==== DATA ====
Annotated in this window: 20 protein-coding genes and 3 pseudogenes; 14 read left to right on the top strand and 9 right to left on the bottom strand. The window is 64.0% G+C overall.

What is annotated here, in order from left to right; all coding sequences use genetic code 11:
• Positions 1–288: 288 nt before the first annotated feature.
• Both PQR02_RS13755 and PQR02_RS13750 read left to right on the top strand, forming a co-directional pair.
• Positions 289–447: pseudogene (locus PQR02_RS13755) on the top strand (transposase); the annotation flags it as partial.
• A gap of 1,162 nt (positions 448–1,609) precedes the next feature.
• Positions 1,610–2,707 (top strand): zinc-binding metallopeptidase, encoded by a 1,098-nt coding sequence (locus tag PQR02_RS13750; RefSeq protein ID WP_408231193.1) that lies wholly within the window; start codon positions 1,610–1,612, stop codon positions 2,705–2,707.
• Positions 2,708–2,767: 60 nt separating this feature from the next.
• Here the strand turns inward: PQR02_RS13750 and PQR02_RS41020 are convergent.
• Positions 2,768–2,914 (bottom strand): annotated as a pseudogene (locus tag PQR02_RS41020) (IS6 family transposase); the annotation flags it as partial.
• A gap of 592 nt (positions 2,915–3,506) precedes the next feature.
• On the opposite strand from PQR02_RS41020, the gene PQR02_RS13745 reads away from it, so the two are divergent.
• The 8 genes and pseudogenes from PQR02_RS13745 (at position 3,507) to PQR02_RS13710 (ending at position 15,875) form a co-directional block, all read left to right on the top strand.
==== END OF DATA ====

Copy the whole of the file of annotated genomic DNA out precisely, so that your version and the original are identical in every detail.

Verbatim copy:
Annotated in this window: 20 protein-coding genes and 3 pseudogenes; 14 read left to right on the top strand and 9 right to left on the bottom strand. The window is 64.0% G+C overall.

What is annotated here, in order from left to right; all coding sequences use genetic code 11:
• Positions 1–288: 288 nt before the first annotated feature.
• Both PQR02_RS13755 and PQR02_RS13750 read left to right on the top strand, forming a co-directional pair.
• Positions 289–447: pseudogene (locus PQR02_RS13755) on the top strand (transposase); the annotation flags it as partial.
• A gap of 1,162 nt (positions 448–1,609) precedes the next feature.
• Positions 1,610–2,707 (top strand): zinc-binding metallopeptidase, encoded by a 1,098-nt coding sequence (locus tag PQR02_RS13750; RefSeq protein ID WP_408231193.1) that lies wholly within the window; start codon positions 1,610–1,612, stop codon positions 2,705–2,707.
• Positions 2,708–2,767: 60 nt separating this feature from the next.
• Here the strand turns inward: PQR02_RS13750 and PQR02_RS41020 are convergent.
• Positions 2,768–2,914 (bottom strand): annotated as a pseudogene (locus tag PQR02_RS41020) (IS6 family transposase); the annotation flags it as partial.
• A gap of 592 nt (positions 2,915–3,506) precedes the next feature.
• On the opposite strand from PQR02_RS41020, the gene PQR02_RS13745 reads away from it, so the two are divergent.
• The 8 genes and pseudogenes from PQR02_RS13745 (at position 3,507) to PQR02_RS13710 (ending at position 15,875) form a co-directional block, all read left to right on the top strand.